Japanese writer, Sayaka Murata’s translated book, ‘Convenience Store Woman’ is edgy, dark and unpredictable. In parts, even speculative.
A lot of the reviews on the book called it hilarious/comical for some reason, which is absurd because I found it alltogether grim. Perhaps because Asian societies are very similar in the way they put pressure on individuals to conform, I found the scenario too real for it to tickle me.
The best thing about the protagonist, Keiko Furukura is that you don’t know where you stand with her. Do you dislike her, sympathize with her or are just plain frightened by her?
What would you make of her 36- year existence without an identity outside of her strobe-lit workplace? She is convinced that her place in society is that of a ‘convenience store worker’ and absolutely nothing else.
Keiko has never had the time or inclination for love- platonic or romantic. Even her two- three acquaintances consider her a ‘foriegn object’ in their circle because of her robotic, abnormal lifestyle, which inexplicably revolves around a part-time job.
She even steers towards psychopathic tendencies when she mimics the intonation and accents of two of her female colleagues in order to appear more ‘normal’, or when she wonders why her sister does not simply stab her baby with a knife that’s within reach, to make him stop crying.
Her childhood episodes reveal she lacks empathy – a crucial factor that shapes her life and defines her ‘abnormality’. At the same time, she’s highly intelligent and self-aware, so she hatches a plot to cheat her way into being accepted by society. Does it work? There lies the crux of the story.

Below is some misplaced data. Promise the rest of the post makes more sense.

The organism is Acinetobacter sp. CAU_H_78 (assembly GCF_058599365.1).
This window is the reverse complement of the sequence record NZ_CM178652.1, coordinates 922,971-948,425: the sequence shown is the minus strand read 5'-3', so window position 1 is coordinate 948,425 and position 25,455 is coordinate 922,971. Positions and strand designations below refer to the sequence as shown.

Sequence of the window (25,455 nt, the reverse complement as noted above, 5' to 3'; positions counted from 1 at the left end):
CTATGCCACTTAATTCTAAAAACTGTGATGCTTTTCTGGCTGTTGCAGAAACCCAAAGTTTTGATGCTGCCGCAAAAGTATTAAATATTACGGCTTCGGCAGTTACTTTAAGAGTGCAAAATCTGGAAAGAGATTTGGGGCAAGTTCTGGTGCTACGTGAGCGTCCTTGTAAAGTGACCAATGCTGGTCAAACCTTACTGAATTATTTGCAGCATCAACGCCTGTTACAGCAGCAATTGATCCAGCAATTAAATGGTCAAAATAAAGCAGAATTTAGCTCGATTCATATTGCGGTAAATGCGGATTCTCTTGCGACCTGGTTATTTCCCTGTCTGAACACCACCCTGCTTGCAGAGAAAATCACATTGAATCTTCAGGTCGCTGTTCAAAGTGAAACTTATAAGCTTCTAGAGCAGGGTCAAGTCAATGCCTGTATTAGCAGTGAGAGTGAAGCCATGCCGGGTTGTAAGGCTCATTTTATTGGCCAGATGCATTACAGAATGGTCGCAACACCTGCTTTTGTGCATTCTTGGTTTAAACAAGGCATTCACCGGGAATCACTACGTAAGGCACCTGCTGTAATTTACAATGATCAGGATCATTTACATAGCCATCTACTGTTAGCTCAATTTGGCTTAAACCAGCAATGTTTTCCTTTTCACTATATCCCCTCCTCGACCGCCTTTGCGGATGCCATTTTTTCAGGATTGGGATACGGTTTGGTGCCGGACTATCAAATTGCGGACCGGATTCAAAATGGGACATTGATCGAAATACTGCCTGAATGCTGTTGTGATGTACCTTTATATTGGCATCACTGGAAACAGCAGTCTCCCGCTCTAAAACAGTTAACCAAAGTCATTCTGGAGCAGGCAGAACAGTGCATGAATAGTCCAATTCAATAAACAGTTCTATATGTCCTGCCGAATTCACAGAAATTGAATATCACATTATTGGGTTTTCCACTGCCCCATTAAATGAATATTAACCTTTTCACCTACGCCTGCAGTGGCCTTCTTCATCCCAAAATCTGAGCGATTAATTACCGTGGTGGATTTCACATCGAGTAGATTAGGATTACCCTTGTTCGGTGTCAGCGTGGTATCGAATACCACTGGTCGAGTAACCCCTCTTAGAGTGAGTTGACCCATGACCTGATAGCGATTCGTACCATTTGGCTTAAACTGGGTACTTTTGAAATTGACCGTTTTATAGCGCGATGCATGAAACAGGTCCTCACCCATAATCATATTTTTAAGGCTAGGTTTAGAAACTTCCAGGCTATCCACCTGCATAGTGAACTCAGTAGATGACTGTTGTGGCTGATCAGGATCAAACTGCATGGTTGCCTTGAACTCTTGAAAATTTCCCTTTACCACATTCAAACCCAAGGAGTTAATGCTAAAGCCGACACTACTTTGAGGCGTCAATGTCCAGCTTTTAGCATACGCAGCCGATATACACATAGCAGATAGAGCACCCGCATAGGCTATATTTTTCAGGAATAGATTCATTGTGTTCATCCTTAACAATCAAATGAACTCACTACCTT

Since the story is narrated in first person, it gives us a glimpse into her perspective of the world- sometimes, it’s grotesquely skewed and sometimes, startlingly clear.
Her sister, Mami’s opinion of Keiko’s ‘abnormality’ reflects the double standards of modern society. Keiko observes that Mami is “far happier thinking her sister is normal, even if she has a lot of problems, than having an abnormal sister for whom everything is fine.”
The reason I find the book leaning towards the speculative genre is because maybe our gradually eroding empathy as humans and our relentless need for societal approval is starting to skew our own perspective of the world. There may be a generation of humans who become so accustomed and indoctrinated into functioning as ‘cogs in the wheel’ of corporate machines, that they don’t have an individual identity anymore.
Isn’t it happening already?
Where’s the work-life balance? There’s this constant need to work on the next career goal, next appraisal, next job and making our entire lives about work. In Japanese popular culture, there’s a growing section of youngsters with a strong aversion to sex and romance. There’s a name for it- the celibacy syndrome.
Arn’t we all then, somehow becoming Keiko? Well, that frightened me the most (even more than her baby-stabbing idea).
Overall, an intense and thought-provoking book that throws light on social constructs that we subconsciously live within, seemingly happily. A highly recommended read.